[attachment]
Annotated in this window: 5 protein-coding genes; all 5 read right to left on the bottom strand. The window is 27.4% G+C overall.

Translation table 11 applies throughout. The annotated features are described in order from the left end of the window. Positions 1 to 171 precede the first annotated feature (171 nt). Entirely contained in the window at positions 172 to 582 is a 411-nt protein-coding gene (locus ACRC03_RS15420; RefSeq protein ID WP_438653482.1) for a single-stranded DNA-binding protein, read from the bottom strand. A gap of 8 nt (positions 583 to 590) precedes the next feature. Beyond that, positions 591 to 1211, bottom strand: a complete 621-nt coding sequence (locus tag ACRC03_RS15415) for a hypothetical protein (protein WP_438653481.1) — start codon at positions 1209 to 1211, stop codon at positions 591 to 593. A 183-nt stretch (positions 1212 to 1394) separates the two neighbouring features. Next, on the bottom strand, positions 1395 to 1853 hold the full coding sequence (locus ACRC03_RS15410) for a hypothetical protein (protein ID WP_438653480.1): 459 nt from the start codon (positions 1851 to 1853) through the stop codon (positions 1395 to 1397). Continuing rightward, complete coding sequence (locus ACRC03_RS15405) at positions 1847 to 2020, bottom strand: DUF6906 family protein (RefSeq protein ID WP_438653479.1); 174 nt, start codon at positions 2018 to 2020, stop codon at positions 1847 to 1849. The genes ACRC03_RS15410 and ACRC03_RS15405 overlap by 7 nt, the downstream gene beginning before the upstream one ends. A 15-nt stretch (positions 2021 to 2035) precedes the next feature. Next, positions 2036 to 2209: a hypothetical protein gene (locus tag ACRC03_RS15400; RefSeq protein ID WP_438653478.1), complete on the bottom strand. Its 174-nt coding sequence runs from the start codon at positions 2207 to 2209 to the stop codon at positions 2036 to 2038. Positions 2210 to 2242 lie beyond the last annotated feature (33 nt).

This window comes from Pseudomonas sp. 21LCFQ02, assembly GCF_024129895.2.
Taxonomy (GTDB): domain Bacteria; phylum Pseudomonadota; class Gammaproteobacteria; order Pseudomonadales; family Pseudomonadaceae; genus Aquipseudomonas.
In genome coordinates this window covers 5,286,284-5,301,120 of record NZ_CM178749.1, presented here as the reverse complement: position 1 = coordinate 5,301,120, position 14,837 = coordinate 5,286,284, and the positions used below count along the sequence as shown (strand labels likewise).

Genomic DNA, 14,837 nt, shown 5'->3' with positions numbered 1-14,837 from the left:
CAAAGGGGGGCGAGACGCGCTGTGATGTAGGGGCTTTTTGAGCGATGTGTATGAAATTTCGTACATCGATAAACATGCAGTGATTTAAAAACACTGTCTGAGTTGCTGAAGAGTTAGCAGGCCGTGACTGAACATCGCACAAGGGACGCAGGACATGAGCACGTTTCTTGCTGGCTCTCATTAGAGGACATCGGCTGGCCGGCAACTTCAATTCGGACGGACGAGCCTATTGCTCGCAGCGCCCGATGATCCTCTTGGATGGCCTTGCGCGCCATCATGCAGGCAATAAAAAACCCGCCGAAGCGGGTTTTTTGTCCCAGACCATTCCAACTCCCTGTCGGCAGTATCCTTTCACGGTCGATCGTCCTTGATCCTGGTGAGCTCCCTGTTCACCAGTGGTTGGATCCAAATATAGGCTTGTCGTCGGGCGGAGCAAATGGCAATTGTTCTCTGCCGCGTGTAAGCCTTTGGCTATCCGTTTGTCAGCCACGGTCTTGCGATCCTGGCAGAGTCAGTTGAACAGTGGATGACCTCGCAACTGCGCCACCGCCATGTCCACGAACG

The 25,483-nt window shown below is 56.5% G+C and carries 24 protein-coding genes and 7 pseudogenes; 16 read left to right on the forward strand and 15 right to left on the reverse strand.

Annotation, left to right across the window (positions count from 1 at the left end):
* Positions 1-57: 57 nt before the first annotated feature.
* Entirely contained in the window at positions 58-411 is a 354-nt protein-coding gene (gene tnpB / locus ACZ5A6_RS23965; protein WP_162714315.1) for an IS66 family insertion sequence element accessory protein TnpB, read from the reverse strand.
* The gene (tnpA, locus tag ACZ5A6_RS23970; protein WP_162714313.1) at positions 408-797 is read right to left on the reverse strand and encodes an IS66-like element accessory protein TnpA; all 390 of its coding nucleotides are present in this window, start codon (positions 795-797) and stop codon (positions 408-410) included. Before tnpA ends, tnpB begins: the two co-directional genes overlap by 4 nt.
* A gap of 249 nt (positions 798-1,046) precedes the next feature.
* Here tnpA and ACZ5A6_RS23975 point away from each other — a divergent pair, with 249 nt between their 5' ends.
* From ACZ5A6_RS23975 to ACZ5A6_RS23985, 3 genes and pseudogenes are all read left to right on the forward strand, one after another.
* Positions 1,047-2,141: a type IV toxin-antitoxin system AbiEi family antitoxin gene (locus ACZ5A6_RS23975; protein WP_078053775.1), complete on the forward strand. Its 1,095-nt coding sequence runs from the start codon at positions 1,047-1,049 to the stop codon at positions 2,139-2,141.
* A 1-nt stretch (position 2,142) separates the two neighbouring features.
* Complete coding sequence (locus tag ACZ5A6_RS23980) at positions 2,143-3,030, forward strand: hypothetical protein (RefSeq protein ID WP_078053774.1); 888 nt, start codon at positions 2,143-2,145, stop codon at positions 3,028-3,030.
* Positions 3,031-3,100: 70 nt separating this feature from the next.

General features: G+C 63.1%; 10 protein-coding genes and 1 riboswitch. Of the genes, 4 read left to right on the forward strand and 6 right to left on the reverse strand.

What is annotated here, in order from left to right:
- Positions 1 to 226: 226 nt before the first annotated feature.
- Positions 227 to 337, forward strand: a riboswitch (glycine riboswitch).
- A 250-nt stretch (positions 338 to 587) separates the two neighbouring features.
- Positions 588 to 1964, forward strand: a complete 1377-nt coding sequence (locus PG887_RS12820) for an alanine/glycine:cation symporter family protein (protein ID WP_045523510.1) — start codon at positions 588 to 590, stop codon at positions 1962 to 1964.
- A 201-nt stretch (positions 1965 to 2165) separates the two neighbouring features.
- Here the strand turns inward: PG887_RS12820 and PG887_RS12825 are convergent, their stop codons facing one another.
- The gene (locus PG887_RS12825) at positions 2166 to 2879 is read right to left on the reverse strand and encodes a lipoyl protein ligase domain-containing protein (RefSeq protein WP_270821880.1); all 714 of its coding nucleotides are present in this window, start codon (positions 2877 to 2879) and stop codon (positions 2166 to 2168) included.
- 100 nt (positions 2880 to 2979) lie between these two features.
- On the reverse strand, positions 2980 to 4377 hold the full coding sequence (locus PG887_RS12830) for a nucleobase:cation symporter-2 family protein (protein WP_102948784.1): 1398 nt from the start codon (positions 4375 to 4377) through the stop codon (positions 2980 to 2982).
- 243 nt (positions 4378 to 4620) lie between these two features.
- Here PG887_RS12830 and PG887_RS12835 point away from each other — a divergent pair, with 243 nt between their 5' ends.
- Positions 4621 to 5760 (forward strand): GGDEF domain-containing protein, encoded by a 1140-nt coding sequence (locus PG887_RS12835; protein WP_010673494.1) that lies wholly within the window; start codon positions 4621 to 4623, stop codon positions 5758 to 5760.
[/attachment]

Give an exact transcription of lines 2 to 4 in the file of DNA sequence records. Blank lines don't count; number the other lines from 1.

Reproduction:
Translation table 11 applies throughout. The annotated features are described in order from the left end of the window. Positions 1 to 171 precede the first annotated feature (171 nt). Entirely contained in the window at positions 172 to 582 is a 411-nt protein-coding gene (locus ACRC03_RS15420; RefSeq protein ID WP_438653482.1) for a single-stranded DNA-binding protein, read from the bottom strand. A gap of 8 nt (positions 583 to 590) precedes the next feature. Beyond that, positions 591 to 1211, bottom strand: a complete 621-nt coding sequence (locus tag ACRC03_RS15415) for a hypothetical protein (protein WP_438653481.1) — start codon at positions 1209 to 1211, stop codon at positions 591 to 593. A 183-nt stretch (positions 1212 to 1394) separates the two neighbouring features. Next, on the bottom strand, positions 1395 to 1853 hold the full coding sequence (locus ACRC03_RS15410) for a hypothetical protein (protein ID WP_438653480.1): 459 nt from the start codon (positions 1851 to 1853) through the stop codon (positions 1395 to 1397). Continuing rightward, complete coding sequence (locus ACRC03_RS15405) at positions 1847 to 2020, bottom strand: DUF6906 family protein (RefSeq protein ID WP_438653479.1); 174 nt, start codon at positions 2018 to 2020, stop codon at positions 1847 to 1849. The genes ACRC03_RS15410 and ACRC03_RS15405 overlap by 7 nt, the downstream gene beginning before the upstream one ends. A 15-nt stretch (positions 2021 to 2035) precedes the next feature. Next, positions 2036 to 2209: a hypothetical protein gene (locus tag ACRC03_RS15400; RefSeq protein ID WP_438653478.1), complete on the bottom strand. Its 174-nt coding sequence runs from the start codon at positions 2207 to 2209 to the stop codon at positions 2036 to 2038. Positions 2210 to 2242 lie beyond the last annotated feature (33 nt).

This window comes from Pseudomonas sp. 21LCFQ02, assembly GCF_024129895.2.
Taxonomy (GTDB): domain Bacteria; phylum Pseudomonadota; class Gammaproteobacteria; order Pseudomonadales; family Pseudomonadaceae; genus Aquipseudomonas.